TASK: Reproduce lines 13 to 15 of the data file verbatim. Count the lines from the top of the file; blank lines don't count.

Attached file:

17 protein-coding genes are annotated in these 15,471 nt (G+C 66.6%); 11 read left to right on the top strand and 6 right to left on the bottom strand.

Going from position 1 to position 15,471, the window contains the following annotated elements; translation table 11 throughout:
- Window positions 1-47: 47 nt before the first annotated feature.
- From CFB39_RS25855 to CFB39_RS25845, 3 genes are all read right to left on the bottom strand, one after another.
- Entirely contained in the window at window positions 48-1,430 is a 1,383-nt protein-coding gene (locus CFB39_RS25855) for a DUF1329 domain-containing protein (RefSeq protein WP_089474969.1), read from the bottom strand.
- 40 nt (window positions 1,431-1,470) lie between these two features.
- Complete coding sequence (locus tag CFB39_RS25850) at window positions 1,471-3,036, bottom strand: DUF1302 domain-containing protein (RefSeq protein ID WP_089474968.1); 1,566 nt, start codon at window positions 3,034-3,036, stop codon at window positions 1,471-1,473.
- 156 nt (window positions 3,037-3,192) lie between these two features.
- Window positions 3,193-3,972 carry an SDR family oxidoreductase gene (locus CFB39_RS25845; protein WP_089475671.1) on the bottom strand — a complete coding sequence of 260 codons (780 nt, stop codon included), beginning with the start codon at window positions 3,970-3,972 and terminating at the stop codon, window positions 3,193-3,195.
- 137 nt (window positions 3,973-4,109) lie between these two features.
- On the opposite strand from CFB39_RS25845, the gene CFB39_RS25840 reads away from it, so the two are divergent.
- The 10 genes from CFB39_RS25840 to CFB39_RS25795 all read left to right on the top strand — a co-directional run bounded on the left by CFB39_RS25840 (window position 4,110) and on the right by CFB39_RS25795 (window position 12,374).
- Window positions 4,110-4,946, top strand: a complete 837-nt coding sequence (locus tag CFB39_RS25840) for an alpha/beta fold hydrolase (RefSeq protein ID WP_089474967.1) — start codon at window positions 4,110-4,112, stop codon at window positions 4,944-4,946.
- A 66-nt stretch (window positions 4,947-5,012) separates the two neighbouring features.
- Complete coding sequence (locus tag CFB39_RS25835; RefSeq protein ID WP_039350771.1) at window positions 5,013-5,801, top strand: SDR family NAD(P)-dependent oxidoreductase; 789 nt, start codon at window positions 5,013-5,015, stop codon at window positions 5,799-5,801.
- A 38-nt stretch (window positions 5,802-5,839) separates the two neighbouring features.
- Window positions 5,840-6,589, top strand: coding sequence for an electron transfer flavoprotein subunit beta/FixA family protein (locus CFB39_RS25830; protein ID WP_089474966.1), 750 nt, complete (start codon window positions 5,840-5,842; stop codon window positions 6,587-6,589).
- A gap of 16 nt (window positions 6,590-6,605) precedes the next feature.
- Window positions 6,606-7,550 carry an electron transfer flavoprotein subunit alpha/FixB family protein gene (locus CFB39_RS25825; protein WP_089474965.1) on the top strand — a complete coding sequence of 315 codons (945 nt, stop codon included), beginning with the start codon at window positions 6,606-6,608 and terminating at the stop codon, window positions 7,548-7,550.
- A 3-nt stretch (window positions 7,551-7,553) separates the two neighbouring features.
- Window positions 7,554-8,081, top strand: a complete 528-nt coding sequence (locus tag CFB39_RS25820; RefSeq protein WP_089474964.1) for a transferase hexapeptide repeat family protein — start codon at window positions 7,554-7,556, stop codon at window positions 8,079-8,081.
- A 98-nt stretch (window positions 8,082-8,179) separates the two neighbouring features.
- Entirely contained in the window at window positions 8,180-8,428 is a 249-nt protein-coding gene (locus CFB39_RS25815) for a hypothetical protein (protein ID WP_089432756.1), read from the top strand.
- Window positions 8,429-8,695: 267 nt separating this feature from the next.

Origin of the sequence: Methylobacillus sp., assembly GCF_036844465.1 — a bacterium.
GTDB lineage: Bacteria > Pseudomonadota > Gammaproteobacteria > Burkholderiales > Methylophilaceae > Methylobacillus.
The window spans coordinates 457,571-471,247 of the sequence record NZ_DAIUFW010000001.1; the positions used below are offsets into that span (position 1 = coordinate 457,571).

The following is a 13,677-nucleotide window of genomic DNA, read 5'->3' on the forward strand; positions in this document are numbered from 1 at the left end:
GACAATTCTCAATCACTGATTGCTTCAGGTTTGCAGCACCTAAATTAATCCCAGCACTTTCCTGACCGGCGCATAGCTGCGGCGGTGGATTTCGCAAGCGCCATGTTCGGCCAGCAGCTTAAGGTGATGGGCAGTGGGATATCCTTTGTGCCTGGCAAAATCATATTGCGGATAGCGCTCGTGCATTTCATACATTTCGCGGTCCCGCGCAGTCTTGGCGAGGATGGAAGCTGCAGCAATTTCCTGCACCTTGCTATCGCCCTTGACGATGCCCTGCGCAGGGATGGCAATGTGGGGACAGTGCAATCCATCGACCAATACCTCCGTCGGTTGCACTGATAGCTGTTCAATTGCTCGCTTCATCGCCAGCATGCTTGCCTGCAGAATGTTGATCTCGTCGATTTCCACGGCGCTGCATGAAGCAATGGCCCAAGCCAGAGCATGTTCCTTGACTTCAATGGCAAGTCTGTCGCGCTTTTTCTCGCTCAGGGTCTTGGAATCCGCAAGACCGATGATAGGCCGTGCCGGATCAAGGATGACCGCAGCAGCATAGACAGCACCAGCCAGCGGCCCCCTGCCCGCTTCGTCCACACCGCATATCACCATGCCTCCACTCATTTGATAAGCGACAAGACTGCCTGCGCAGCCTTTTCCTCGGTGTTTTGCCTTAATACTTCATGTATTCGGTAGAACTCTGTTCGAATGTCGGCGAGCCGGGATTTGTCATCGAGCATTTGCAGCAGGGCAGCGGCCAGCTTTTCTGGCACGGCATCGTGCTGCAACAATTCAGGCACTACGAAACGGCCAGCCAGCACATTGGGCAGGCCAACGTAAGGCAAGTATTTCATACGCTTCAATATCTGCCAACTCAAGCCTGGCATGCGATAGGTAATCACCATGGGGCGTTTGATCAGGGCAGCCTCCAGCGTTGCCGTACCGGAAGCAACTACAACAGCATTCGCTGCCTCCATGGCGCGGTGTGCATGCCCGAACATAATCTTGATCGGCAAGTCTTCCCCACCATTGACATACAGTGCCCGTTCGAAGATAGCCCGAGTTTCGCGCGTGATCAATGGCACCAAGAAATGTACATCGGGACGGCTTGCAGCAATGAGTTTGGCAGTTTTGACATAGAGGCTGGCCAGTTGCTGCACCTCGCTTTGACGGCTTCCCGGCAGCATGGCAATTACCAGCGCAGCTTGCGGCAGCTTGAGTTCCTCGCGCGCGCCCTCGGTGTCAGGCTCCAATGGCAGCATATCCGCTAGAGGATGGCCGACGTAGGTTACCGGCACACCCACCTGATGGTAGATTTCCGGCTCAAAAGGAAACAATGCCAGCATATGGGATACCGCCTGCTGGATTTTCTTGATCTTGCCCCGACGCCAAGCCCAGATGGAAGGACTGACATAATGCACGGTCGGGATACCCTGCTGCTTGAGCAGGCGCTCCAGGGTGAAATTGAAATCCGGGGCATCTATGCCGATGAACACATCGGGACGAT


- Window positions 4,110-4,946, top strand: a complete 837-nt coding sequence (locus tag CFB39_RS25840) for an alpha/beta fold hydrolase (RefSeq protein ID WP_089474967.1) — start codon at window positions 4,110-4,112, stop codon at window positions 4,944-4,946.
- A 66-nt stretch (window positions 4,947-5,012) separates the two neighbouring features.
- Complete coding sequence (locus tag CFB39_RS25835; RefSeq protein ID WP_039350771.1) at window positions 5,013-5,801, top strand: SDR family NAD(P)-dependent oxidoreductase; 789 nt, start codon at window positions 5,013-5,015, stop codon at window positions 5,799-5,801.